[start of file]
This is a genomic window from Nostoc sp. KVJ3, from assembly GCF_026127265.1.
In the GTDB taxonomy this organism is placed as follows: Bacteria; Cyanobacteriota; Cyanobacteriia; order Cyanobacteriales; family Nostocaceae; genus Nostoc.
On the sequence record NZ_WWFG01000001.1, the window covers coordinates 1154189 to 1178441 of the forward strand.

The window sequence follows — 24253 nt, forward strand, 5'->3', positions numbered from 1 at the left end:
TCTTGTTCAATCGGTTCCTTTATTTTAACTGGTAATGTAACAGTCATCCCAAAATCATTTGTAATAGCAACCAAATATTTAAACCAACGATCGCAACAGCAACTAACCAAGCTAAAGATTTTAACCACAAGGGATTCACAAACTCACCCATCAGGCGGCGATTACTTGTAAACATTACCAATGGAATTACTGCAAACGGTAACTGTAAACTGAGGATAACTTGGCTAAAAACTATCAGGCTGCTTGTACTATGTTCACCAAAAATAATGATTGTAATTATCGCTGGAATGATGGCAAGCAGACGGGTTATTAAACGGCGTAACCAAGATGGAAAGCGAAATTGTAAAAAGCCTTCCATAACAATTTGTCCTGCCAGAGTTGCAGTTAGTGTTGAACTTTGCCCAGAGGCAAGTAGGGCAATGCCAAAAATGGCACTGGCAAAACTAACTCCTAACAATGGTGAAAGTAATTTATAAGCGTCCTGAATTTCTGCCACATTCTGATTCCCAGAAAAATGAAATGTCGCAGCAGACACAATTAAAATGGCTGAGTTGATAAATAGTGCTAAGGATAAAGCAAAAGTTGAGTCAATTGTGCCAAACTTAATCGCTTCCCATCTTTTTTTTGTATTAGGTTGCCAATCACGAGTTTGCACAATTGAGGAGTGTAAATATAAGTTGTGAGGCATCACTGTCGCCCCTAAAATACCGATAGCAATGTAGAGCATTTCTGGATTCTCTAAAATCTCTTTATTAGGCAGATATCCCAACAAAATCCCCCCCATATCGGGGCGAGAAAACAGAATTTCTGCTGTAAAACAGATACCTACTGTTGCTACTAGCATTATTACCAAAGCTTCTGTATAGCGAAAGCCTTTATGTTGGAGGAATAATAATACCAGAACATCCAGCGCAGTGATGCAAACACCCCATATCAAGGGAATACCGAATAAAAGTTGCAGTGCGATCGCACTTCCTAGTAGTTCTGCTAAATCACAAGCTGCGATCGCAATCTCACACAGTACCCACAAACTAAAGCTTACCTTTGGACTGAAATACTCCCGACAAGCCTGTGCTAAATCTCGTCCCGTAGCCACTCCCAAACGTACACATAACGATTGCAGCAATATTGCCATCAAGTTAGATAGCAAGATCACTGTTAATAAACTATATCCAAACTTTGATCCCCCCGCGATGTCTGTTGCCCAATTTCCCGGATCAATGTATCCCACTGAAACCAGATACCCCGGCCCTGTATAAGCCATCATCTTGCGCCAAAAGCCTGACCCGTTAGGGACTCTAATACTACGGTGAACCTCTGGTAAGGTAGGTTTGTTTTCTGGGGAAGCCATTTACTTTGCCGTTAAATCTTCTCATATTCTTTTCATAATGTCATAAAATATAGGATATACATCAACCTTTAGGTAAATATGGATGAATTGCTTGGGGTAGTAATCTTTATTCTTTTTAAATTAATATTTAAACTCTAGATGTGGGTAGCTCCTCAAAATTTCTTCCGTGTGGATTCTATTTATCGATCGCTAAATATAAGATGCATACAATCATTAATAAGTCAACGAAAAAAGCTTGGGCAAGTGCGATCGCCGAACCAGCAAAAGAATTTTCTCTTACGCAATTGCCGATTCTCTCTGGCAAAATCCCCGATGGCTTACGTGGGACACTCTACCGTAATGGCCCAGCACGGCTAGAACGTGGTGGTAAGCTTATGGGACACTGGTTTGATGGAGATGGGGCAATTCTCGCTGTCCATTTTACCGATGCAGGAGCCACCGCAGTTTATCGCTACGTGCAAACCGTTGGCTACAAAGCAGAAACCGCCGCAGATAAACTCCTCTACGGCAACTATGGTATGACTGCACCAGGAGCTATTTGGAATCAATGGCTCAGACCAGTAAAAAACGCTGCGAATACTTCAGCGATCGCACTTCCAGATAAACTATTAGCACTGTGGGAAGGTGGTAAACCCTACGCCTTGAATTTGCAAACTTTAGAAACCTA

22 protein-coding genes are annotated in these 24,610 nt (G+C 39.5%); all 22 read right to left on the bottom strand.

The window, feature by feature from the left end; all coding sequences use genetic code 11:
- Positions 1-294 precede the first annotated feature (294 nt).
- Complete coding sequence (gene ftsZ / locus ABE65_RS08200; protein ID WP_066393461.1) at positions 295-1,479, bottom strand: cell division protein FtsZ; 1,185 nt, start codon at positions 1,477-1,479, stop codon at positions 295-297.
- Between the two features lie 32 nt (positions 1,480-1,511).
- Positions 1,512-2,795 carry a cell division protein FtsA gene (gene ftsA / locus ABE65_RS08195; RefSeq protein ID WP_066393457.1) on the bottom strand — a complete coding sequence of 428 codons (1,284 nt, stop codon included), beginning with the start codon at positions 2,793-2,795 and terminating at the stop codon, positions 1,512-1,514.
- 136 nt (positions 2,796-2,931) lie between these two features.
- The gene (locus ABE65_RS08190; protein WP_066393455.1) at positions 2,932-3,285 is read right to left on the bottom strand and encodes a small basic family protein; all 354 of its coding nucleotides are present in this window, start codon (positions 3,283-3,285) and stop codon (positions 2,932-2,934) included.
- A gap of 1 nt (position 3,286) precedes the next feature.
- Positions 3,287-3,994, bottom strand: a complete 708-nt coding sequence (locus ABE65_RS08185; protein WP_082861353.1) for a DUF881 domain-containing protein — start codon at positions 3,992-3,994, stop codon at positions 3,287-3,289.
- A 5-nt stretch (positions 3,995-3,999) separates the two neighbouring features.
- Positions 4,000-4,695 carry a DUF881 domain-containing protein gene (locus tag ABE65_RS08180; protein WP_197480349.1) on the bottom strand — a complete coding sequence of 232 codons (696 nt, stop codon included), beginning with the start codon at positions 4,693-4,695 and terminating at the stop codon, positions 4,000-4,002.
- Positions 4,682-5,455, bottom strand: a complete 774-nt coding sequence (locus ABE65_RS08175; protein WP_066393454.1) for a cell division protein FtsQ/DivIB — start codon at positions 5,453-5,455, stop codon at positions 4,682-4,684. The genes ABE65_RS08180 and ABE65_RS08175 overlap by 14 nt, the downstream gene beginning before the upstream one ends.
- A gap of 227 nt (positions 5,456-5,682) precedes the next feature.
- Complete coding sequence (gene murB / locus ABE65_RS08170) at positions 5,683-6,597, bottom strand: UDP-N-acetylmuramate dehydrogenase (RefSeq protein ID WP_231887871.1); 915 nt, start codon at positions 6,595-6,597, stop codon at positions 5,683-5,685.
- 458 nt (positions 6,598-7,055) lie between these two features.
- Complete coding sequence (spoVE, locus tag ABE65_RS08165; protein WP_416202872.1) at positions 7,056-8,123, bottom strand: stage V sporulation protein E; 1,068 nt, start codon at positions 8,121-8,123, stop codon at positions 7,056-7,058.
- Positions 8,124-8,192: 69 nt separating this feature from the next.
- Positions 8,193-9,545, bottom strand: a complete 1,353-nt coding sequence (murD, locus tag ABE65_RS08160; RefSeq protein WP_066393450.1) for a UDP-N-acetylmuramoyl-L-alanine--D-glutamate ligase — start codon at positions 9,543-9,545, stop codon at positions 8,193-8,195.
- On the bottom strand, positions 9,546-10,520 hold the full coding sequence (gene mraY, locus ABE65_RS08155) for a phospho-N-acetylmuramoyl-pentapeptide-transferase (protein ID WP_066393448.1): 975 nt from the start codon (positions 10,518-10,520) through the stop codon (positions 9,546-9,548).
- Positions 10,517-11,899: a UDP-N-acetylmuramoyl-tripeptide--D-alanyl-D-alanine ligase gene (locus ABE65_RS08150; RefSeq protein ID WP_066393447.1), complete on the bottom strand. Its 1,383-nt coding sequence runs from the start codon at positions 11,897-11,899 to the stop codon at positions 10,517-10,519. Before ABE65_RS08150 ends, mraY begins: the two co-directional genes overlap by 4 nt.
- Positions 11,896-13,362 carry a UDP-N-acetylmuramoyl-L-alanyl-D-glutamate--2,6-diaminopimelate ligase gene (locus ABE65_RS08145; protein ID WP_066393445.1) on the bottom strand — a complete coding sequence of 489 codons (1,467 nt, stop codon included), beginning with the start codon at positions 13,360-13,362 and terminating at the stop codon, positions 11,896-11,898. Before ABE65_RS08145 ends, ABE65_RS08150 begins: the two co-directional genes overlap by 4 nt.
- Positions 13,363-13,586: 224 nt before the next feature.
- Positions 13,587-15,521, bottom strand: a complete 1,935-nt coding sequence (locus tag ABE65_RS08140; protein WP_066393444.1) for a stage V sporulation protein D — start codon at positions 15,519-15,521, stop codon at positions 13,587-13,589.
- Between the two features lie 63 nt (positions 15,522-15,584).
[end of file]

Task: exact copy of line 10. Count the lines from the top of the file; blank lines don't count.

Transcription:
- Between the two features lie 32 nt (positions 1,480-1,511).